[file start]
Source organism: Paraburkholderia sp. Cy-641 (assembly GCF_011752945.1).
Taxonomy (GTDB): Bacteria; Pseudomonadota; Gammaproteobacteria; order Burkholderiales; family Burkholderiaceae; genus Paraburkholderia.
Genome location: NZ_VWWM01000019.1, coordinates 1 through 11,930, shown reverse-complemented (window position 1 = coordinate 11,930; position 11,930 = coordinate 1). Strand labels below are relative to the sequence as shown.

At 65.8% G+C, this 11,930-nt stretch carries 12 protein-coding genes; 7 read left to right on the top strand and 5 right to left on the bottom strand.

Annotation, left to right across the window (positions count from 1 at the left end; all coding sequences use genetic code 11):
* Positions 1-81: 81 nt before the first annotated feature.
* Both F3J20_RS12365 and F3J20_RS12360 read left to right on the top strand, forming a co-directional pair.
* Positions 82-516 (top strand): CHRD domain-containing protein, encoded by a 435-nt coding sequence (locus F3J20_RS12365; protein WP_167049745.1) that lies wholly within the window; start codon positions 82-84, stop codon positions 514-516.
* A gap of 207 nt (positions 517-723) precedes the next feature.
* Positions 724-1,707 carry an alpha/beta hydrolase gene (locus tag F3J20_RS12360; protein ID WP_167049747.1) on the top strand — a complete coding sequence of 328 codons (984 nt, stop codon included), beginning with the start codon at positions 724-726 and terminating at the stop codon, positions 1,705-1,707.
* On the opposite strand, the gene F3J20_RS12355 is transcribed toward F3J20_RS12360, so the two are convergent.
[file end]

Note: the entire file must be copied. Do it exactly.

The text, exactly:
Source organism: Paraburkholderia sp. Cy-641 (assembly GCF_011752945.1).
Taxonomy (GTDB): Bacteria; Pseudomonadota; Gammaproteobacteria; order Burkholderiales; family Burkholderiaceae; genus Paraburkholderia.
Genome location: NZ_VWWM01000019.1, coordinates 1 through 11,930, shown reverse-complemented (window position 1 = coordinate 11,930; position 11,930 = coordinate 1). Strand labels below are relative to the sequence as shown.

At 65.8% G+C, this 11,930-nt stretch carries 12 protein-coding genes; 7 read left to right on the top strand and 5 right to left on the bottom strand.

Annotation, left to right across the window (positions count from 1 at the left end; all coding sequences use genetic code 11):
* Positions 1-81: 81 nt before the first annotated feature.
* Both F3J20_RS12365 and F3J20_RS12360 read left to right on the top strand, forming a co-directional pair.
* Positions 82-516 (top strand): CHRD domain-containing protein, encoded by a 435-nt coding sequence (locus F3J20_RS12365; protein WP_167049745.1) that lies wholly within the window; start codon positions 82-84, stop codon positions 514-516.
* A gap of 207 nt (positions 517-723) precedes the next feature.
* Positions 724-1,707 carry an alpha/beta hydrolase gene (locus tag F3J20_RS12360; protein ID WP_167049747.1) on the top strand — a complete coding sequence of 328 codons (984 nt, stop codon included), beginning with the start codon at positions 724-726 and terminating at the stop codon, positions 1,705-1,707.
* On the opposite strand, the gene F3J20_RS12355 is transcribed toward F3J20_RS12360, so the two are convergent.